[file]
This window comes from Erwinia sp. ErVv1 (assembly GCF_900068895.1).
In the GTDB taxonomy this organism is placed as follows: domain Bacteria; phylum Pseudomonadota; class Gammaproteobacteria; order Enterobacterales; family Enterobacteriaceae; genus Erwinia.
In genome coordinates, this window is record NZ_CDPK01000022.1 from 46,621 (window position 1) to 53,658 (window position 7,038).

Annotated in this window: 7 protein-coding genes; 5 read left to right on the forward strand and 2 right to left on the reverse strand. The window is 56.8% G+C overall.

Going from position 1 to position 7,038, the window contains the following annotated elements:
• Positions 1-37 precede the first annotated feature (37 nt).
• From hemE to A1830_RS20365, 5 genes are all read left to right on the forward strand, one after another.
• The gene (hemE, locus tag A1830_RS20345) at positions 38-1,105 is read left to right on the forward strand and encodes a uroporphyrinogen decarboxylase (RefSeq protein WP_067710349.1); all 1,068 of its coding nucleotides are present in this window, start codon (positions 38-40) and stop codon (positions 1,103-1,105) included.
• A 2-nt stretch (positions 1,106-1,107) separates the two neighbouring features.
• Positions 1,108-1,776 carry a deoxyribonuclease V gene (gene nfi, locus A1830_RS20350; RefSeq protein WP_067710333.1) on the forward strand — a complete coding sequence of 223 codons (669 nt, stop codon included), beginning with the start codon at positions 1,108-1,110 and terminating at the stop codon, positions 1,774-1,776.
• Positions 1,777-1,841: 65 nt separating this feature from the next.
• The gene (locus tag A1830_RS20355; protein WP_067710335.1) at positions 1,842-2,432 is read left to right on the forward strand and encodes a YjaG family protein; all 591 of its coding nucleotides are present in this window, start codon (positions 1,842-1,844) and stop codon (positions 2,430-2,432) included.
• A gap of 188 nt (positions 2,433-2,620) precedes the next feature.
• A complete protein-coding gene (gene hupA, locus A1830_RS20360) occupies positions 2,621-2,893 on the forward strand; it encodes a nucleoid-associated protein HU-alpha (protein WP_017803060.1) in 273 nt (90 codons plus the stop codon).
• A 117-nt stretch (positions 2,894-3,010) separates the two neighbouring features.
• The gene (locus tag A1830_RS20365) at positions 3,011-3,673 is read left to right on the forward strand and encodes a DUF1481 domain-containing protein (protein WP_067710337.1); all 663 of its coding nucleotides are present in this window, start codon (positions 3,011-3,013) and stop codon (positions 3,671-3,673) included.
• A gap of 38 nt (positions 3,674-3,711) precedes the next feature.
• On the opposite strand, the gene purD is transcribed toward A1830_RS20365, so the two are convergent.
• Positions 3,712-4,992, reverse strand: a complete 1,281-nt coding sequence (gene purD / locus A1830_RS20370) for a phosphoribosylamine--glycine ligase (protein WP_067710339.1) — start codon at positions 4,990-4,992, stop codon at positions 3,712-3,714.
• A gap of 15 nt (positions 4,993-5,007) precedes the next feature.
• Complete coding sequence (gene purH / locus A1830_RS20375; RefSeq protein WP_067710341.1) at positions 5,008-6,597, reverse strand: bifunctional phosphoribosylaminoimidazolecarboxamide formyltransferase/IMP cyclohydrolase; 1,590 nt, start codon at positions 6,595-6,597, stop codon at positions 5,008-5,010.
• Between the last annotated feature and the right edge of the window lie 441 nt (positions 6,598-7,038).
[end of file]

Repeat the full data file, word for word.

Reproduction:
This window comes from Erwinia sp. ErVv1 (assembly GCF_900068895.1).
In the GTDB taxonomy this organism is placed as follows: domain Bacteria; phylum Pseudomonadota; class Gammaproteobacteria; order Enterobacterales; family Enterobacteriaceae; genus Erwinia.
In genome coordinates, this window is record NZ_CDPK01000022.1 from 46,621 (window position 1) to 53,658 (window position 7,038).

Annotated in this window: 7 protein-coding genes; 5 read left to right on the forward strand and 2 right to left on the reverse strand. The window is 56.8% G+C overall.

Going from position 1 to position 7,038, the window contains the following annotated elements:
• Positions 1-37 precede the first annotated feature (37 nt).
• From hemE to A1830_RS20365, 5 genes are all read left to right on the forward strand, one after another.
• The gene (hemE, locus tag A1830_RS20345) at positions 38-1,105 is read left to right on the forward strand and encodes a uroporphyrinogen decarboxylase (RefSeq protein WP_067710349.1); all 1,068 of its coding nucleotides are present in this window, start codon (positions 38-40) and stop codon (positions 1,103-1,105) included.
• A 2-nt stretch (positions 1,106-1,107) separates the two neighbouring features.
• Positions 1,108-1,776 carry a deoxyribonuclease V gene (gene nfi, locus A1830_RS20350; RefSeq protein WP_067710333.1) on the forward strand — a complete coding sequence of 223 codons (669 nt, stop codon included), beginning with the start codon at positions 1,108-1,110 and terminating at the stop codon, positions 1,774-1,776.
• Positions 1,777-1,841: 65 nt separating this feature from the next.
• The gene (locus tag A1830_RS20355; protein WP_067710335.1) at positions 1,842-2,432 is read left to right on the forward strand and encodes a YjaG family protein; all 591 of its coding nucleotides are present in this window, start codon (positions 1,842-1,844) and stop codon (positions 2,430-2,432) included.
• A gap of 188 nt (positions 2,433-2,620) precedes the next feature.
• A complete protein-coding gene (gene hupA, locus A1830_RS20360) occupies positions 2,621-2,893 on the forward strand; it encodes a nucleoid-associated protein HU-alpha (protein WP_017803060.1) in 273 nt (90 codons plus the stop codon).
• A 117-nt stretch (positions 2,894-3,010) separates the two neighbouring features.
• The gene (locus tag A1830_RS20365) at positions 3,011-3,673 is read left to right on the forward strand and encodes a DUF1481 domain-containing protein (protein WP_067710337.1); all 663 of its coding nucleotides are present in this window, start codon (positions 3,011-3,013) and stop codon (positions 3,671-3,673) included.
• A gap of 38 nt (positions 3,674-3,711) precedes the next feature.
• On the opposite strand, the gene purD is transcribed toward A1830_RS20365, so the two are convergent.
• Positions 3,712-4,992, reverse strand: a complete 1,281-nt coding sequence (gene purD / locus A1830_RS20370) for a phosphoribosylamine--glycine ligase (protein WP_067710339.1) — start codon at positions 4,990-4,992, stop codon at positions 3,712-3,714.
• A gap of 15 nt (positions 4,993-5,007) precedes the next feature.
• Complete coding sequence (gene purH / locus A1830_RS20375; RefSeq protein WP_067710341.1) at positions 5,008-6,597, reverse strand: bifunctional phosphoribosylaminoimidazolecarboxamide formyltransferase/IMP cyclohydrolase; 1,590 nt, start codon at positions 6,595-6,597, stop codon at positions 5,008-5,010.
• Between the last annotated feature and the right edge of the window lie 441 nt (positions 6,598-7,038).